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LINDA DARNELL - TYPED LETTER SIGNED 04/12/1954 - HFSID 278993

Darnell signed this typed letter to a Stanley from Republic Studio in California in 1954, just before shooting of Dakota Incident. In it, she talks about various subjects, including her drawing, her adopted daughter Lola, her ranch house... and, while she's at it, a little business.

Sale Price $467.50

Reg. $550.00

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LINDA DARNELL
Darnell signed this typed letter to a Stanley from Republic Studio in California in 1954, just before shooting of Dakota Incident. In it, she talks about various subjects, including her drawing, her adopted daughter Lola, her ranch house... and, while she's at it, a little business.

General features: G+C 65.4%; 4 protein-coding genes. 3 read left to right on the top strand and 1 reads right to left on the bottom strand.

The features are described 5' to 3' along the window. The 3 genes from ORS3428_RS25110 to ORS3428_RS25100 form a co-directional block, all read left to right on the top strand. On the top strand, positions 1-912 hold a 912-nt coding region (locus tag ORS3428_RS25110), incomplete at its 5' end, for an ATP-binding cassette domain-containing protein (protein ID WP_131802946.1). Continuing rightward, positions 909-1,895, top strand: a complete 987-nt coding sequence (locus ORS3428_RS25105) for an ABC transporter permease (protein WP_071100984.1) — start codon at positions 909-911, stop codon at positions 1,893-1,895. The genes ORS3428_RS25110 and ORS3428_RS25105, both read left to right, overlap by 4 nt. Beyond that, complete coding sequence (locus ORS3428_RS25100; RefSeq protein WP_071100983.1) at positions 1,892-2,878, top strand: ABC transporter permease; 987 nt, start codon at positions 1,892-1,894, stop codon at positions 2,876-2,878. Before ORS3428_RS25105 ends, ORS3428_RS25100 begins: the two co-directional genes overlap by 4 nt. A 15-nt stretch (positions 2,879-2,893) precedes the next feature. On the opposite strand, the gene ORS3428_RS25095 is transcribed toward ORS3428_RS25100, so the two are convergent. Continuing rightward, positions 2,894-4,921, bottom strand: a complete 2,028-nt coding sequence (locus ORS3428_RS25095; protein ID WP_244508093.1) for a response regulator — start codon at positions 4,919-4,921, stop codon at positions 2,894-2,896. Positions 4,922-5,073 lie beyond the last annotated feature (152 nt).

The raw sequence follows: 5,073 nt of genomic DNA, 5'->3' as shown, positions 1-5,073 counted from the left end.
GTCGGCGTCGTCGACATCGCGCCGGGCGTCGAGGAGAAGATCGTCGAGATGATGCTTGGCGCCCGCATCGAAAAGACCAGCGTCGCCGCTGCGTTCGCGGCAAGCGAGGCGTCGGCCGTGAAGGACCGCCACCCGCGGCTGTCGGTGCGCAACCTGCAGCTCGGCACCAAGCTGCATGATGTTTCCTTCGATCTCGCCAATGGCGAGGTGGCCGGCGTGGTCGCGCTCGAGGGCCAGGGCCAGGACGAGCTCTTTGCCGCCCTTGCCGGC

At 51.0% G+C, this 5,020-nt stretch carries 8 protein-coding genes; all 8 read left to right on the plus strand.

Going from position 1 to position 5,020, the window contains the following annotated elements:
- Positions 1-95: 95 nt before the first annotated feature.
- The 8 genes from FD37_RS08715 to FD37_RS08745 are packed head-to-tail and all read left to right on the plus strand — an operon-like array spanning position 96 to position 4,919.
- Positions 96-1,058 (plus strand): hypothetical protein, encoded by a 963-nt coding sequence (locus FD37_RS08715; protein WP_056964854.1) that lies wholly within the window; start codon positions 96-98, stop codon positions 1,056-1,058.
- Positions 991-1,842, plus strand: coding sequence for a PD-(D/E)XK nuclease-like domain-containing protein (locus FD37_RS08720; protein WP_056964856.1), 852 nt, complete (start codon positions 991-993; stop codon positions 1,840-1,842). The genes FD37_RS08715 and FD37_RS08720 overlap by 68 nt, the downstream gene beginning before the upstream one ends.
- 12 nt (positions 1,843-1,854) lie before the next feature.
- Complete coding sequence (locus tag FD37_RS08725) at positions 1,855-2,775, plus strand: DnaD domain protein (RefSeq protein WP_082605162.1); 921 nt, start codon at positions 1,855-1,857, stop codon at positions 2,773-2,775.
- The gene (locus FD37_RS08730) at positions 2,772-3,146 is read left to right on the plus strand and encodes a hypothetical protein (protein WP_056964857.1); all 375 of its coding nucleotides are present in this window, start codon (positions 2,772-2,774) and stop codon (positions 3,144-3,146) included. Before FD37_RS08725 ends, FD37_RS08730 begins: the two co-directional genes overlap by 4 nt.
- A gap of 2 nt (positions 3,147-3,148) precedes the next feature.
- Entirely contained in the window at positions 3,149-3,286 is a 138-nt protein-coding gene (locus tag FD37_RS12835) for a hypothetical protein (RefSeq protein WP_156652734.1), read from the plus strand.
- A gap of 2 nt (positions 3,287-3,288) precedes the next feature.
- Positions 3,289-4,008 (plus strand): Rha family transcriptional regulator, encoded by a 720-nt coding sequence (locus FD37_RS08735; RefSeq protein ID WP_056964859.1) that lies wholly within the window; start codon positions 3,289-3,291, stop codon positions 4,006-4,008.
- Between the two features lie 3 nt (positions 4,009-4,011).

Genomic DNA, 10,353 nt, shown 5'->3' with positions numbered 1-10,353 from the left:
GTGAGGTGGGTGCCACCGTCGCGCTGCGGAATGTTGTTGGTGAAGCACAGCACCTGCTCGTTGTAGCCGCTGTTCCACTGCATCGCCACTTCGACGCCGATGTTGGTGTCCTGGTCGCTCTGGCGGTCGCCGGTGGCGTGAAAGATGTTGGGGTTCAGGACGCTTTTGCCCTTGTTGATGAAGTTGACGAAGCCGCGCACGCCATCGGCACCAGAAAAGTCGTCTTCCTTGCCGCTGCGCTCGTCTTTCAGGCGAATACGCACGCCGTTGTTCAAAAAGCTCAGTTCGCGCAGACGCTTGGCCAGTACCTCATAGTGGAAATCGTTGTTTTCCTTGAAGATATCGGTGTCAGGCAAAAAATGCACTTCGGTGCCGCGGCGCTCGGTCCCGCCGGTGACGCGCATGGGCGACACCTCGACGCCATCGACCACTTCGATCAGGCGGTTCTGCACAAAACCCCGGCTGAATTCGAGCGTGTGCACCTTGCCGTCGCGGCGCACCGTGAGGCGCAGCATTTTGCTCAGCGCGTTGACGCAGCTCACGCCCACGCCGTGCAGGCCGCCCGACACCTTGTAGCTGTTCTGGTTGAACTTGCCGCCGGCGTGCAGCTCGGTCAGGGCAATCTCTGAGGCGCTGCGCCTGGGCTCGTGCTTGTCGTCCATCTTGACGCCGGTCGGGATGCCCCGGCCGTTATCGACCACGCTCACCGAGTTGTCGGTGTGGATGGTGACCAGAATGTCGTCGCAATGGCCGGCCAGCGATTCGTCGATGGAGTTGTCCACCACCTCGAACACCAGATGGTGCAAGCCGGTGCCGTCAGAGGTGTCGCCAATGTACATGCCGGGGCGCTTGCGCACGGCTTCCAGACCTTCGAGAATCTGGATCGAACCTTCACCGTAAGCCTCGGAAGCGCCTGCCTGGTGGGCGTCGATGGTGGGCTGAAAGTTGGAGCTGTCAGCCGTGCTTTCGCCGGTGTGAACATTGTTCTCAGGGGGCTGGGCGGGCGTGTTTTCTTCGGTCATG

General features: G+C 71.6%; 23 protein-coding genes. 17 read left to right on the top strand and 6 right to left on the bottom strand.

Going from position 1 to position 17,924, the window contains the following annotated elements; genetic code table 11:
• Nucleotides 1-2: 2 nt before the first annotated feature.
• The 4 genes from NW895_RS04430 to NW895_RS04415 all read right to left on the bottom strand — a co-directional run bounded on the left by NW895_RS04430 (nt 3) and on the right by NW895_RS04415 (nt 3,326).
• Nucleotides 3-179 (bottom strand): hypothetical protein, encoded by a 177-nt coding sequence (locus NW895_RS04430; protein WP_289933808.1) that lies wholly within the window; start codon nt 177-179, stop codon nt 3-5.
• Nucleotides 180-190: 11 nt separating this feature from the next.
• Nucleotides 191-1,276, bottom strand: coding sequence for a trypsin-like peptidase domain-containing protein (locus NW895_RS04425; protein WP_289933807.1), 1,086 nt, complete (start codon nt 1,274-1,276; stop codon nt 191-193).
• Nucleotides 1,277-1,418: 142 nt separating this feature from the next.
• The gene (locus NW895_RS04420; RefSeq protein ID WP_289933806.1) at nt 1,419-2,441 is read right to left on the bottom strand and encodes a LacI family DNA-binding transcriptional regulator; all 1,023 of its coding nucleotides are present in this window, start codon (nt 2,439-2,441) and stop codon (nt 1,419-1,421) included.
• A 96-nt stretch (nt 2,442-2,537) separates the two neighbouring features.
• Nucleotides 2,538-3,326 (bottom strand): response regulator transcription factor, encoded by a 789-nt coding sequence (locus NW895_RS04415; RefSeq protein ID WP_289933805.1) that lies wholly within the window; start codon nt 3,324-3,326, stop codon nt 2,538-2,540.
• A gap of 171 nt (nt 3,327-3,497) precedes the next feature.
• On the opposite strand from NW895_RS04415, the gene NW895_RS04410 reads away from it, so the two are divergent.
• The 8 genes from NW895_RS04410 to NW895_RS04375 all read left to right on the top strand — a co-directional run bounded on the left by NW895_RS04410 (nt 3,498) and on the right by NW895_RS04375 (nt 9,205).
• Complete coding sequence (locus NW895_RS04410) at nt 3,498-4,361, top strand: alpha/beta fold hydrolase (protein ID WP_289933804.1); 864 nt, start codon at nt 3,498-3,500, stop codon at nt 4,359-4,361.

Typed letter signed "Linda" in violet ink. 1 page, 8¼x10¾, on thin paper. Republic Studio, North Hollywood, California, April 12, 1954. Addressed to "Stanley"; we're not sure who this is. This letter appears to have been written just before the shooting of Dakota Incident, which was produced by Republic Pictures in 1956. She briefly mentions rehearsals and fittings for the film, which began on March 29, 1954, and a trip to Rome that she had to make in June to negotiate a series of films. But she devotes most of the letter to her and Stanley's drawings: "I started using a Flo*Master pen..which has felt tips instead of a steel point, although they are broad, one can make rather interesting effects, some surprisingly delicate." She also mentions her adopted and only child, Charlotte Mildred Marley, also known as Lola - "Lola is simply marvelous....doing very well in school and also in her piano and dancing classes. What a ham she is turning out to be....but sweet and the joy of my life." - and her ranch -"I'm feeling really quite fit and chipper ..the ranch had done wonders for me, mentally and physically." Darnell (1923-1965, born Monetta Eloyse Darnell in Dallas, Texas) scored a personal triumph in 1944's September Storm and starred in the much-sought-after leading role in 1947's Forever Amber. She followed up this triumph with two of her best parts: Paul Douglas' "wrong side of the tracks" wife in A Letter to Three Wives (1949) and Richard Widmark's racist girlfriend in No Way Out (1950). Tragically, Darnell died in 1965 of severe burns suffered in a house fire. Ironically, she had a lifelong fear of dying in flames, speaking publicly of her phobia after appearing in a "burned at the stake" sequence in the 1946 film Anna and the King of Siam. Lightly toned, soiled and creased. Lightly torn on right edge. Folded twice horizontally and once vertically. Otherwise in fine condition.

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